On 28 July 2015, the web site of Allen B. West, a former one-term congressman and conservative pundit, published an article asserting that U.S. Secretary of State John Kerry had hidden a close familial connection to an Iranian official with whom he had negotiated a nuclear deal.
According to that article (“You will NOT BELIEVE who was best man at John Kerry’s daughter’s wedding”), John Kerry concealed the information that his son-in-law was Iranian during the U.S. Senate confirmation hearing for his position as secretary of state. Moreover, throughout the negotiations over a deal limiting Iran’s development of nuclear weapons, Kerry hid the fact that he was buddy-buddy with Mohammad Javad Zarif, the Iranian foreign minister whom he negotiated the nuclear deal — so much so that the best man at the wedding of Kerry’s daughter was Zarif’s son:
You not might be aware that in 2009, the daughter of Secretary of State John Kerry, Dr. Vanessa Bradford Kerry, John Kerry’s younger daughter by his first wife, married an Iranian-American physician named Dr. Brian (Behrooz) Vala Nahed.
Of course you’re not aware of it.
Brian (Behrooz) Nahed is son of Nooshin and Reza Vala Nahid of Los Angeles. Brian’s Persian birth name is “Behrooz Vala Nahid” but it is now shortened and Americanized in the media to “Brian Nahed.” At the time his engagement to Bradford Kerry, there was rarely any mention of Nahed’s Persian/Iranian ancestry, and even the official wedding announcement in the October 2009 issue of New York Times carefully avoids any reference to Dr. Nahed (Nahid)’s birthplace (which is uncommon in wedding announcements) and starts his biography from his college years.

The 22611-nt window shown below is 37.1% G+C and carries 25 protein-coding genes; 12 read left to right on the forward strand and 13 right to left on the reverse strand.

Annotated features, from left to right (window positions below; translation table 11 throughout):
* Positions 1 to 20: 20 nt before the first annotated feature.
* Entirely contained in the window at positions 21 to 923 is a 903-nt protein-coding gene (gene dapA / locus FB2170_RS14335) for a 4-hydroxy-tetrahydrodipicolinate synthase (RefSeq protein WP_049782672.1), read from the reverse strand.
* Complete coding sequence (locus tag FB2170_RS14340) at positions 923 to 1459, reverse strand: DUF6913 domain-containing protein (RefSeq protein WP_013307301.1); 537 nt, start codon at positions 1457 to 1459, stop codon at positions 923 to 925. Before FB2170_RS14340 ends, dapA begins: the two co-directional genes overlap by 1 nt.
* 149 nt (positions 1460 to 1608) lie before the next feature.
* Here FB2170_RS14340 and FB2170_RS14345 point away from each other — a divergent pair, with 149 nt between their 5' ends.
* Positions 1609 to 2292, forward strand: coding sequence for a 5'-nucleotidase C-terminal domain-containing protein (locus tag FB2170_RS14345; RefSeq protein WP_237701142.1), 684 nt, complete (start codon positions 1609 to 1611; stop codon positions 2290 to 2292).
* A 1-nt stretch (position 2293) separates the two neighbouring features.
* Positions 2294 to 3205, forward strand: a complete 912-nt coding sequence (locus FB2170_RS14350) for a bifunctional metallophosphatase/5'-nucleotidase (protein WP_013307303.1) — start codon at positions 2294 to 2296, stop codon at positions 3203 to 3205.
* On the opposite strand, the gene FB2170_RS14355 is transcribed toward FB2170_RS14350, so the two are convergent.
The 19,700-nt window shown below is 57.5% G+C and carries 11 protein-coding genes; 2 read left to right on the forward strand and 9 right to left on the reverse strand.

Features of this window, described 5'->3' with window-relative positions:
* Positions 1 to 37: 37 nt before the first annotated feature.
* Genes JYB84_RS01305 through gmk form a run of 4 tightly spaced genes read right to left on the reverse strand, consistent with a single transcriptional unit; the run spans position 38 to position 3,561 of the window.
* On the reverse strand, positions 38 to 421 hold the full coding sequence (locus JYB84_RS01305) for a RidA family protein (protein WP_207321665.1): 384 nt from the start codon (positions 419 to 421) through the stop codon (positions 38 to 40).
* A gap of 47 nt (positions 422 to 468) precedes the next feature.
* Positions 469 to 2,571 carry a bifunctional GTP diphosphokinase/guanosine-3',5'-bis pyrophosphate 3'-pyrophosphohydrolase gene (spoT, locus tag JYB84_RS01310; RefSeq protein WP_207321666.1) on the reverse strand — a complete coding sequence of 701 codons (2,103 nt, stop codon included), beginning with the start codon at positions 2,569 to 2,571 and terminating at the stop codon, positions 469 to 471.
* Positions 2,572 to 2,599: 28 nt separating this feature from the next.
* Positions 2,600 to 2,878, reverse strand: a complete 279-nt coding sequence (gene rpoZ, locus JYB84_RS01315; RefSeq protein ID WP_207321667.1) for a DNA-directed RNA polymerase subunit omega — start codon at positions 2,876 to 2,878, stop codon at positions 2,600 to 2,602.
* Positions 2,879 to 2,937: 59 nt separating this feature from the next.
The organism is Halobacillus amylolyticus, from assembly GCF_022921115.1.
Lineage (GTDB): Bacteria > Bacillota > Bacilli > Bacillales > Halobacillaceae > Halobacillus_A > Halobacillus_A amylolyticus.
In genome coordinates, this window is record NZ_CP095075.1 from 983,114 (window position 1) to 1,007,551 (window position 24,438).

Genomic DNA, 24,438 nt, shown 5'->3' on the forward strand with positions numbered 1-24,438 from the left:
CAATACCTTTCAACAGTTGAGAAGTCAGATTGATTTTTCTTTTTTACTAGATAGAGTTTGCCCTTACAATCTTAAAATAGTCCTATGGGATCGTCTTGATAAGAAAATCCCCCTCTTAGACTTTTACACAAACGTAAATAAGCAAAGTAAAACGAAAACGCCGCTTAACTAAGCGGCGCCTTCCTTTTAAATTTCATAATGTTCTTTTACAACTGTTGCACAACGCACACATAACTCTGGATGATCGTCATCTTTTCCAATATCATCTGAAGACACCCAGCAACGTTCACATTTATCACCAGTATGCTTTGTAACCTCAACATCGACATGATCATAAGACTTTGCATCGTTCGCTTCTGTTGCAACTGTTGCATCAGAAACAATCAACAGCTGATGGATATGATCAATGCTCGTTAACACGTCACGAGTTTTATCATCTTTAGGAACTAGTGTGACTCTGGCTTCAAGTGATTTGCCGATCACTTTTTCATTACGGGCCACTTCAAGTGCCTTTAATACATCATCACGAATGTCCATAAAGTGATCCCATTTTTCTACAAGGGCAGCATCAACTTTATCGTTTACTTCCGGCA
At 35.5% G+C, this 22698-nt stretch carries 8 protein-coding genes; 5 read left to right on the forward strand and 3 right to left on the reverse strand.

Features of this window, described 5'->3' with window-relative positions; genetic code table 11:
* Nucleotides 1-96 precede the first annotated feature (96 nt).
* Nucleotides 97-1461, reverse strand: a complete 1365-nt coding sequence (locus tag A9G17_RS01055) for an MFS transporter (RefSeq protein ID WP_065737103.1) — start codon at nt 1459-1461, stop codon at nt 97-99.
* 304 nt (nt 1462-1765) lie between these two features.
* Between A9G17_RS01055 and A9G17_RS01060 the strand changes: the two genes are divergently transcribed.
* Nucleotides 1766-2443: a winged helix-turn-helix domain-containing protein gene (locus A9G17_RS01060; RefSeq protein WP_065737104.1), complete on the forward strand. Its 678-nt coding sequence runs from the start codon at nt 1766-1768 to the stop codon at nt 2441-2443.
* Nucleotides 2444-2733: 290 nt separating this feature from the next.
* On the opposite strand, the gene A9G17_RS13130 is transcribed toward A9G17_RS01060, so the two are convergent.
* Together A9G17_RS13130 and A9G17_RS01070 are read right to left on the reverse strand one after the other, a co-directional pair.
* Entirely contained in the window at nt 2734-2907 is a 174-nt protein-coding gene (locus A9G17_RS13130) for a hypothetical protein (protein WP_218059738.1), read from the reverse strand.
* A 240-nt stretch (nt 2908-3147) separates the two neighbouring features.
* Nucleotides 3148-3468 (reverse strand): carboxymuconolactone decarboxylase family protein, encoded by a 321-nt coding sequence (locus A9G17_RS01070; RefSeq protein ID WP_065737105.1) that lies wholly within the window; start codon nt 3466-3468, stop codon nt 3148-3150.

Gosh, I wonder why??
Gee, do you think Secretary Kerry should have recused himself from the negotiations with Iran at the very outset because of his long-standing relationship to his Iranian counter-part, Mohammad Javad Zarif? Let me explain.
Zarif is the current minister of foreign affairs in the Rouhani administration and has held various significant diplomatic and cabinet posts since the 1990s. He was Kerry’s chief counterpart in the nuclear deal negotiations.
Secretary Kerry and Zarif first met over a decade ago at a dinner party hosted by George Soros at his Manhattan penthouse. What a surprise. I have to say, connecting the dots gets more and more frightening.
But it gets even worse. Guess who was the best man at the 2009 wedding between Kerry’s daughter Vanessa and Behrouz Vala Nahed? Javad Zarif’s son.
Does this bother anyone at all?
Apparently Kerry only revealed his daughter’s marriage to an Iranian-American once he had taken over as Secretary of State. But the subject never came up in his Senate confirmation hearing, either because Kerry never disclosed it, or because his former colleagues were “too polite” to bring it up.
As Front Page Magazine pointed out several months ago, the nuclear talks with Iran were a tragic farce, choreographed and orchestrated by Iran.